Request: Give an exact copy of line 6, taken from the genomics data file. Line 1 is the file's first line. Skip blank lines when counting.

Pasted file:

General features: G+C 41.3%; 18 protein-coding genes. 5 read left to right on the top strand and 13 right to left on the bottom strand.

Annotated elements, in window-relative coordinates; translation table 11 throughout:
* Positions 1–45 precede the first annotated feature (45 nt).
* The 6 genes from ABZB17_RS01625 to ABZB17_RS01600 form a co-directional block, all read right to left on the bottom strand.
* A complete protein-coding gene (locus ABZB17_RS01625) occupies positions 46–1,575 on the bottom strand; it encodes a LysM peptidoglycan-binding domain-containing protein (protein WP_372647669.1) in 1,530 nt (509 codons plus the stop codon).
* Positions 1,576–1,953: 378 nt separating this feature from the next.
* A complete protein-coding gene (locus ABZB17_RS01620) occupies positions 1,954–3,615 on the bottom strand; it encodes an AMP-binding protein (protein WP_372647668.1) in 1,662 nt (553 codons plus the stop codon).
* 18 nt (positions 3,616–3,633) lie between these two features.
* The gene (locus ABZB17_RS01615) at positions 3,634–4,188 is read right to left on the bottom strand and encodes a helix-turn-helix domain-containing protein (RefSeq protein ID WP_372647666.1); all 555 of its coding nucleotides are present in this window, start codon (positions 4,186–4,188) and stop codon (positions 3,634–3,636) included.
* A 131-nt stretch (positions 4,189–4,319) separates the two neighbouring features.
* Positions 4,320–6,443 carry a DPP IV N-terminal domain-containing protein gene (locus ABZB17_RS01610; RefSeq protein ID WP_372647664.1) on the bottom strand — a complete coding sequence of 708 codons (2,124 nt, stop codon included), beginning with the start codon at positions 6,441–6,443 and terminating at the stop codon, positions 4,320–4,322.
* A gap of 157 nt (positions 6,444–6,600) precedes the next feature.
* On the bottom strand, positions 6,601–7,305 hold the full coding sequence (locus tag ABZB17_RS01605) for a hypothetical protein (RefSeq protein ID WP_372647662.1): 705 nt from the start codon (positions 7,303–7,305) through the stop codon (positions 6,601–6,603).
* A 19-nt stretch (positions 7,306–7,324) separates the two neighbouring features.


* Positions 1,576–1,953: 378 nt separating this feature from the next.